The Telecommunications Act of 1996 is a landmark piece of legislation that fundamentally changed the way telecommunications services were regulated in the United States. The Act was signed into law by President Bill Clinton on February 8, 1996.
The Telecommunications Act of 1996 was designed to promote competition in the telecommunications industry and provide consumers with greater choices in terms of service providers. The Act removed many of the barriers that had previously prevented new companies from entering the market, thereby promoting innovation and technological advancements.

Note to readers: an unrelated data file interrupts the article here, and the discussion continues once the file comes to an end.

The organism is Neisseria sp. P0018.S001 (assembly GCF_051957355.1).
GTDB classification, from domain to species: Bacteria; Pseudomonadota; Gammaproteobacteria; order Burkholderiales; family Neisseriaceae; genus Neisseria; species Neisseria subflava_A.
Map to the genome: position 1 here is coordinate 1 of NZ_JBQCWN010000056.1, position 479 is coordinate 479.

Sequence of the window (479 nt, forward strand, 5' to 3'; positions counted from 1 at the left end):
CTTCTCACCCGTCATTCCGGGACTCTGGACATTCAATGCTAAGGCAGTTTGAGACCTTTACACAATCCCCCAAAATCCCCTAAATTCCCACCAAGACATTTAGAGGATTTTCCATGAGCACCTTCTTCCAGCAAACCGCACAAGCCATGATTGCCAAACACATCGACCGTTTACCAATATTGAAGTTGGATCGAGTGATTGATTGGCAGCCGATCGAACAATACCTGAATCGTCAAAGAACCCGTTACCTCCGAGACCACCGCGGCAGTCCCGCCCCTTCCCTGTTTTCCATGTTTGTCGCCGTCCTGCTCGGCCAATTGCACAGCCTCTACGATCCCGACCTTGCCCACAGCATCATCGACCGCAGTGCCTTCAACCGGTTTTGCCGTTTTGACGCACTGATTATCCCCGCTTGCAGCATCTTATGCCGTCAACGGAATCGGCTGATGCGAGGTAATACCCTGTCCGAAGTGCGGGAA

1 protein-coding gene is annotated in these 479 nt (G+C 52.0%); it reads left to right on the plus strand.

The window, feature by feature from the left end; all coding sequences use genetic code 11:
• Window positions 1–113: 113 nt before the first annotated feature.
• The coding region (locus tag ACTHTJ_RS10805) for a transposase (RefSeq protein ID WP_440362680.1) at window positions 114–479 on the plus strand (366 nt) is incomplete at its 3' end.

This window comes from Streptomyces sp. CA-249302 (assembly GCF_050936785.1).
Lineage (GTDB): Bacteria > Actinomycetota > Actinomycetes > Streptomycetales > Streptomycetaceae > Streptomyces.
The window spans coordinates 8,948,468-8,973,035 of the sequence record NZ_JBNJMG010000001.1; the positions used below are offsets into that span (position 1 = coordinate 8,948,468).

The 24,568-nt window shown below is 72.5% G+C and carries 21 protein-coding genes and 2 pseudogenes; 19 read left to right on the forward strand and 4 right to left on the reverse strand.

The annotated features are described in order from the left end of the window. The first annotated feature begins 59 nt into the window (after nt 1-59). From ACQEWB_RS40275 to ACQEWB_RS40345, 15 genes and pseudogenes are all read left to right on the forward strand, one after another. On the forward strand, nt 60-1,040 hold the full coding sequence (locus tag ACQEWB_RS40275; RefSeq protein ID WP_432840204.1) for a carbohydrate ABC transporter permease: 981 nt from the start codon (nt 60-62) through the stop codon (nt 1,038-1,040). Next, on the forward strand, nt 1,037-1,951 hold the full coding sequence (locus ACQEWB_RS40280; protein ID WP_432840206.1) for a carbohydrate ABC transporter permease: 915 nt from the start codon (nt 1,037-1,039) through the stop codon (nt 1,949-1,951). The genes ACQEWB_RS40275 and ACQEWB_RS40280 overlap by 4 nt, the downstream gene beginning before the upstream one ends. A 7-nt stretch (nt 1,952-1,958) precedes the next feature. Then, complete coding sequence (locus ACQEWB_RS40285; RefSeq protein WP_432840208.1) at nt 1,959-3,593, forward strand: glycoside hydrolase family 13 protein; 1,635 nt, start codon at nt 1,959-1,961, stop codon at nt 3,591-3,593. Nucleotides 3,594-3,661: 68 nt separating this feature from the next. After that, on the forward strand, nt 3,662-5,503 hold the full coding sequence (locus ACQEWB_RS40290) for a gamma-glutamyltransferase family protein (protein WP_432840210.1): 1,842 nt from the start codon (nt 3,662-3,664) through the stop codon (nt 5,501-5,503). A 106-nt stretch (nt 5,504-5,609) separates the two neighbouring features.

The Act also had important implications for the deaf and hard-of-hearing community. It required all telecommunications companies to provide relay services for individuals who use TTY (teletypewriter) devices to communicate. The Act also established the Telecommunications Relay Service (TRS), which provides a range of relay services for individuals who are deaf, hard of hearing, or have speech disabilities.
The Telecommunications Act of 1996 represented a major shift in telecommunications policy, promoting competition and innovation, and providing greater access to services for all individuals, including those with disabilities. Its legacy continues to shape the telecommunications industry and the lives of individuals who rely on these services every day.